Holding: The Court granted Defendant’s Motion and dismissed Plaintiff’s Complaint. Defendant correctly asserted that taxes paid are generally not recoverable as damages under New York law. This is because tax liability results from a taxable event, and allowing recovery for the payment of such tax would therefor constitute a windfall for a plaintiff. In addition, damages that are uncertain or unduly speculative may not be recovered in New York.

These principles precluded Plaintiff from recovering as damages the amount he paid to the IRS as capital gains taxes, at least on the facts here, where Plaintiff had not sold the replacement property. In this regard, in a properly completed Section 1031 exchange, the basis from the property sold becomes the basis for the replacement property, and the recognition of any gain or loss is deferred until the replacement property is sold in a sale that does not involve a Section 1031 exchange. The tax consequences of such a deferral depend on many factors, including any change in the capital gains tax rate, IRS rules for determining capital gains, market forces affecting the value of the property, and plaintiff's ability to offset the gain against the losses As Plaintiff has not sold the purchase property, any determination at this time that his capital gains liability would be less at the time of a future sale of the purchase property than he was actually required to pay involves future changeable events, and was inherently speculative.

Prevailing Attorneys : Winget, Spadafora & Schwartzberg, LLP

Precis: Joel Grossbarth


Chang Yi Chen v. Zhen Huang, Esq.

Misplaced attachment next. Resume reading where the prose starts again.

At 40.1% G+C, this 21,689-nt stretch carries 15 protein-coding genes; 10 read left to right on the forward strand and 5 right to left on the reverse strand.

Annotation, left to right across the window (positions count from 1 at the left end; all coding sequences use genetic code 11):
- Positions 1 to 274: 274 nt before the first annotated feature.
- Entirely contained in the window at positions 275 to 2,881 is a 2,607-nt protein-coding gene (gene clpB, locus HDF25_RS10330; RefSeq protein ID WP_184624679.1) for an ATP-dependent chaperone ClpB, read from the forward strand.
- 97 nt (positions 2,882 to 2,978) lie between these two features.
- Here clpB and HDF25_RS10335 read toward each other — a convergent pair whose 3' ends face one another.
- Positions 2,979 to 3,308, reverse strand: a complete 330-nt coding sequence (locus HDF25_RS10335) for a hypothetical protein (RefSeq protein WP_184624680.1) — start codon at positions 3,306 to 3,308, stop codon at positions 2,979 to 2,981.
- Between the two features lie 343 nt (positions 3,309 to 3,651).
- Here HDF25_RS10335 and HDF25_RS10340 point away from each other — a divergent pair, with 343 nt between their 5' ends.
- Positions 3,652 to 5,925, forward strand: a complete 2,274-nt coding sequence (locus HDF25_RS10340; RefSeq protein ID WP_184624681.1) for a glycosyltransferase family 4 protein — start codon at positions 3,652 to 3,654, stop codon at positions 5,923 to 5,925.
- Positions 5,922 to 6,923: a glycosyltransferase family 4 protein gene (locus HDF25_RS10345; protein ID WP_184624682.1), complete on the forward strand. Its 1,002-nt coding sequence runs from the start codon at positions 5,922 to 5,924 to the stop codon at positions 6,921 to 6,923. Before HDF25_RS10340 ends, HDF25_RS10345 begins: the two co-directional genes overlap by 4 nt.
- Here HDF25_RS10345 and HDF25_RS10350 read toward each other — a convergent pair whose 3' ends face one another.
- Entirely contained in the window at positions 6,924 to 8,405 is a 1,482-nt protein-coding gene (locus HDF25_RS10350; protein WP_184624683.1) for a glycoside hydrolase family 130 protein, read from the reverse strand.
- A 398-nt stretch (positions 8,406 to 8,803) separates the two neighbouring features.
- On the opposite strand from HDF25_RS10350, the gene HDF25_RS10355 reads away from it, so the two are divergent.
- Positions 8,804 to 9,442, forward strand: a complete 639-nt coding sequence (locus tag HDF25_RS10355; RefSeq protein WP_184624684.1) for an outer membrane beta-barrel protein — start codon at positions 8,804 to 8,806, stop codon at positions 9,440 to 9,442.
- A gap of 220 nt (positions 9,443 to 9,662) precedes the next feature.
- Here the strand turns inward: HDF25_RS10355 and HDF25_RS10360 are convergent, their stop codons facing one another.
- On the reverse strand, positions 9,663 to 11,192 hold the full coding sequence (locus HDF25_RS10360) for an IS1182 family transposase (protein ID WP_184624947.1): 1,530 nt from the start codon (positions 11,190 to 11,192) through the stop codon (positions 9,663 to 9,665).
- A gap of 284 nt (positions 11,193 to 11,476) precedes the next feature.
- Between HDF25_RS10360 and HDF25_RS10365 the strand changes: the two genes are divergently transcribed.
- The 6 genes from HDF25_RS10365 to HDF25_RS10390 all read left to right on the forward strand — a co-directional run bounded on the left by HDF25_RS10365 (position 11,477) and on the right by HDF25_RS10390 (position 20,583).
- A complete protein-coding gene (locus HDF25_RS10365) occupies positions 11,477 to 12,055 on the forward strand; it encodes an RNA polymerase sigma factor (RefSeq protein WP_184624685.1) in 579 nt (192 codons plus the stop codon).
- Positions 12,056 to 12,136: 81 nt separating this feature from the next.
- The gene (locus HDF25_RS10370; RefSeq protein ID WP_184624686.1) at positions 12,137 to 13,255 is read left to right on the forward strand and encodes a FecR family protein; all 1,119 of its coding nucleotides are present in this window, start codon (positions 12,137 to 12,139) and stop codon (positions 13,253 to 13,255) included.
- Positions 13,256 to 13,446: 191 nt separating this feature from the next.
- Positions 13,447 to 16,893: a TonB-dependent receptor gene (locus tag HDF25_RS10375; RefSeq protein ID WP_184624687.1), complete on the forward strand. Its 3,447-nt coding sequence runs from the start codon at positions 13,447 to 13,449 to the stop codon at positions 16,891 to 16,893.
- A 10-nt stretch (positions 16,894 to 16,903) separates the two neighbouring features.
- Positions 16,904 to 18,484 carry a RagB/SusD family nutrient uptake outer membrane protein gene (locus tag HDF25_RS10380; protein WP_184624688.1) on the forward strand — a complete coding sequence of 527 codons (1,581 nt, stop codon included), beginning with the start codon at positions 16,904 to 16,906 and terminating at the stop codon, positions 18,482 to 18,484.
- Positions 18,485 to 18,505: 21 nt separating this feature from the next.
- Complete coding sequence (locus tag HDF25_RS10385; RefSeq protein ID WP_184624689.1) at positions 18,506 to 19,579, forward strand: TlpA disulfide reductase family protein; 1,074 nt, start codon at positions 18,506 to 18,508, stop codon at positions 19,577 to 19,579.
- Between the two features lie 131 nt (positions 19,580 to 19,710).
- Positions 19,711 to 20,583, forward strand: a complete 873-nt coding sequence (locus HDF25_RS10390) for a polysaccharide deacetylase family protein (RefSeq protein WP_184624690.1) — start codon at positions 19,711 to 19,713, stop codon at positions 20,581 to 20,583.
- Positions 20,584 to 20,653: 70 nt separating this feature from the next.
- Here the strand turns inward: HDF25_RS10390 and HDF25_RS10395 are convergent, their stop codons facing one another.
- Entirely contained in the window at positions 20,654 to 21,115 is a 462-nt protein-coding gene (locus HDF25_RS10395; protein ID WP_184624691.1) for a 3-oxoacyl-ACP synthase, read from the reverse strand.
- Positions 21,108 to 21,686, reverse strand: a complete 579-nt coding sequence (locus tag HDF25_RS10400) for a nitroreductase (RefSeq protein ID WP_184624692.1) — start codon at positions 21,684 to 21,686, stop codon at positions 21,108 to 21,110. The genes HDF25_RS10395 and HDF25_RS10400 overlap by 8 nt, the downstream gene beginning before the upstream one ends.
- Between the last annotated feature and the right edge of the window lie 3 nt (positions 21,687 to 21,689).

Court: Kings County Supreme Court
Citation: 43 Misc. 3d 1207, 2014 NY Slip Op. 50517(U) (Sup. Ct., Kings Co., 2014)

Facts: Plaintiff is appealing a determination by the Defendant on the payment of real property transfer gains tax on property sold to the City of New York under eminent domain. However, it was unclear if the Plaintiff originally owed such taxes since the City claimed ownership of the property was in question, but also concurrently proceeded condemnation proceedings under eminent domain, naming the Plaintiff as having a possible interest. The Plaintiff would not have owed any taxes if the City, in fact, owned the property. The determination of ownership was found in the Plaintiff's favor after an 11-year proceeding, during which the transfer tax law was repealed. Following the ownership determination, the transfer of the property was completed to the City. The Plaintiff is contending that they should not owe the transfer tax, as the transfer occurred after the law was repealed.

Holding: The Supreme Court ruled in favor of the Plaintiff, stating that the transfer of the property occurred after the transfer tax law was repealed, and thus the Plaintiff does not owe any transfer tax. The Court determined that it was originally unsettled as to whether the transfer of the property had occurred, given the unique circumstances of the City claiming ownership of the property as well as concurrently pursuing eminent domain proceedings. The Court found that the Plaintiff was legally precluded from the property after the determination of property ownership was decided in the Plaintiff's favor, at which point, the transfer tax law had already been repealed. Thus, the transfer tax should not have been imposed.

Submitted: Phillip Sanchez www.spny

Precis: Faisal Sheikh